By Dick Morris on November 27, 2011

To understand the Republican Presidential race, grasp first that the party is one of ideas. One is born into the Democratic Party. If you are black or Latino or poor or gay or become a single mother, your partisan identity is often spoken for. But you become a member of the Republican Party by agreeing with certain ideas. So there are several distinct groupings within the Republican Party merged together by shared ideals but with sharply different priorities and perspectives. Imagine that each sector of the party is like a division in the NFL or in Major League Baseball, with its own separate playoffs or pennant race and its own separate champion. Then, the winners of the divisions meet in the primaries. We are still in the pre-runoff phase.

Start with the Economic Conservative Division. These folks are deeply committed to free market economics. Often from big companies and corporations, they tend to be well off and to believe in capitalism and oppose redistribution of wealth. In their division, the candidates were Mitt Romney, Donald Trump, Tim Pawlenty, Chris Christie, and Mitch Daniels. Mitt is the only one left. He is the champ of that division which guarantees him a berth in the runoffs.

Closely allied to them is the Establishment Republican Division. This was the group that rallied to Bush-43 and impelled him to the nomination. They have to choose between Romney, Perry, and Gingrich. They can’t back Cain or Bachmann because both are too much outsiders. Perry has disappointed them so they are going largely for Mitt. But some will probably end up for Newt.

Then go to the Evangelical Division. They are motivated by religious and social issues like abortion, gay marriage and such. The candidates were Mike Huckabee, Herman Cain, Michele Bachmann, Rick Santorum, and Rick Perry. Huck didn’t run. First Bachmann surged, then Perry and then Cain. But Cain fell back because of the sex harassment charges. This block can’t support Romney (although they will if he is nominated) because he is Mormon and flip flopped on abortion. They are reluctant to back Gingrich because of his personal issues. So they must choose among Perry, Cain, Bachmann, and Santorum. They haven’t chosen yet. But they will. One of these candidates has to be in the runoffs because this group has to have a candidate.

Then we go to the national security people. They are focused on defense, support the war in Afghanistan and back tough protections against terrorism. Their possible candidates are Gingrich, Bachmann, Perry, Romney, or Santorum. They won’t back Cain because of his inexperience and they disagree with Paul and Huntsman. Gingrich’s strong debate performance turned them on, but Romney is making a strong play for their votes. Santorum could gain traction, but likely not. Perry wants their votes, but he hurt himself by his lack of familiarity with the issues. They will probably split between Newt and Mitt. Between their votes and those of the party establishment Newt can pick up, it virtually assures Gingrich of a runoff birth.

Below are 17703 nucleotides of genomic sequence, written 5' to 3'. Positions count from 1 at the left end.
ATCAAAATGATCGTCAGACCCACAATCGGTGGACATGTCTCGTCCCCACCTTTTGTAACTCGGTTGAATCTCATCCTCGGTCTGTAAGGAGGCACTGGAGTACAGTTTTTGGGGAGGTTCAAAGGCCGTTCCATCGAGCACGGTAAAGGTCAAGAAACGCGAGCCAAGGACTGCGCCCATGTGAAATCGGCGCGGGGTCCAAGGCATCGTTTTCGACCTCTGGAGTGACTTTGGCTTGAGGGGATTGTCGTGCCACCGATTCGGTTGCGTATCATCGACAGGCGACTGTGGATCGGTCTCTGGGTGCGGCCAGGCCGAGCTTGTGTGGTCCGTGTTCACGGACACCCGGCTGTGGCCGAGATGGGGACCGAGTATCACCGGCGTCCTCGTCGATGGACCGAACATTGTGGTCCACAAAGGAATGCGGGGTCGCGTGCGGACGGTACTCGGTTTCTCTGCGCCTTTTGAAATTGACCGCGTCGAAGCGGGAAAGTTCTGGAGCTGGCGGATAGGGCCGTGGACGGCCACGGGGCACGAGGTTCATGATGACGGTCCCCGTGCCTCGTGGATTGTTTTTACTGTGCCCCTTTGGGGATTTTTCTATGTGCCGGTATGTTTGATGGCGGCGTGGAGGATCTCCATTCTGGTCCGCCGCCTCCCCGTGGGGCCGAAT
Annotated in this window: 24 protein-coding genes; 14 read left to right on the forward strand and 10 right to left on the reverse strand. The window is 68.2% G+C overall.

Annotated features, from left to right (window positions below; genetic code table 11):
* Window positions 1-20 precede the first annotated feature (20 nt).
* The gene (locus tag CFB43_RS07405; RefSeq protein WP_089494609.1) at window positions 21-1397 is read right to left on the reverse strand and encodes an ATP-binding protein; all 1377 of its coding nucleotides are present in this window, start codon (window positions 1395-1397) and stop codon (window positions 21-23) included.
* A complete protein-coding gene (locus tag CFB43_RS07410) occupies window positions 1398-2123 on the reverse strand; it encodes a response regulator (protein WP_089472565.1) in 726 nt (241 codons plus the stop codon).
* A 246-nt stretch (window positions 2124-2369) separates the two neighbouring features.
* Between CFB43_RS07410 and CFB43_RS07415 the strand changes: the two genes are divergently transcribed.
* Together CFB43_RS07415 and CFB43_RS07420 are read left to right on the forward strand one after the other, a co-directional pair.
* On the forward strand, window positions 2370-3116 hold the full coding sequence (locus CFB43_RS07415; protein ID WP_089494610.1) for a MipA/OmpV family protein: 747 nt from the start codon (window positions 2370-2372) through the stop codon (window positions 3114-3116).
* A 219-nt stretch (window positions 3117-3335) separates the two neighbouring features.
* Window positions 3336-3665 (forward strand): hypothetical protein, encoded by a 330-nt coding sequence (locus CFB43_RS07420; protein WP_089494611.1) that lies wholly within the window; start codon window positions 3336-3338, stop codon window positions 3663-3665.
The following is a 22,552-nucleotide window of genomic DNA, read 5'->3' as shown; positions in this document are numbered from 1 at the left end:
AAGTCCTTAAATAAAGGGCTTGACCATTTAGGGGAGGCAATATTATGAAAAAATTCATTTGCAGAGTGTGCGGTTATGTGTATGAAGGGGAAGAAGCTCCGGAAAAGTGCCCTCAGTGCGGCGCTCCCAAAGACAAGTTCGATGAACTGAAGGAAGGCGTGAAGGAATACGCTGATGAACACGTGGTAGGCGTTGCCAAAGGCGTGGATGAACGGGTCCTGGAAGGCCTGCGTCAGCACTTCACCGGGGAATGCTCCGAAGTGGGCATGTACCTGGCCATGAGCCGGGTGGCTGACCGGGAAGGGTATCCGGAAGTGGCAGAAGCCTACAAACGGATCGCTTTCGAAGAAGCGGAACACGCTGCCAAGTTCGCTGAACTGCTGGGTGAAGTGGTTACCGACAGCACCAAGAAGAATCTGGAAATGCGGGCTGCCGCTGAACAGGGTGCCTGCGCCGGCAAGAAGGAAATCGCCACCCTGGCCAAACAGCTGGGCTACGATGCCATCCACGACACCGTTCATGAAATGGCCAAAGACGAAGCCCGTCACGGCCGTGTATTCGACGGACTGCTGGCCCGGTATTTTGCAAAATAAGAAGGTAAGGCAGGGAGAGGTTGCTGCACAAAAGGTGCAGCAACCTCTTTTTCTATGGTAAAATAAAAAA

Then there are the Tea Party folks. They focus on the federal deficit, the national debt, reining in spending, holding down taxes, opposing Obamacare, and reducing government regulation. They had, initially, to choose among Daniels, Christie, Gingrich, Santorum, Perry, Cain, and Bachmann. They won’t support Romney because of Romneycare in Massachusetts (although they would if he is the nominee). With Christie and Daniels out, they first went Bachmann because of her battle in Congress to cut spending. Then they were seduced by Perry but his immigration position turned them off so they went for Cain. Now they are worried about Cain and are looking at Gingrich or Bachmann or maybe still Cain.

So that’s the state of play. Romney has an assured runoff berth but nobody else does. If Newt doesn’t stumble over his consulting practice or personal issues, he will likely make the runoff as the National Security candidate with good support from the Party Establishment and Tea Party Divisions.

But that would still leave the Evangelicals out there. They can’t back Romney due to his religion or Newt because of his personal issues. So they will back someone else – Cain, Perry, Bachmann, or Santorum. And a lot of Tea Party people – who overlap with the Evangelicals – will also be looking at these candidates. One of these four is going to be in the final mix.

Then it will likely be a three way fight: Romney, Gingrich, and an Evangelical/Tea Party candidate to be named later.

This is the context of the Iowa caucuses. It is first and foremost a way to sort out the Evangelical/Tea Party conundrum and come up with their candidate. That’s what January 3rd will be all about.

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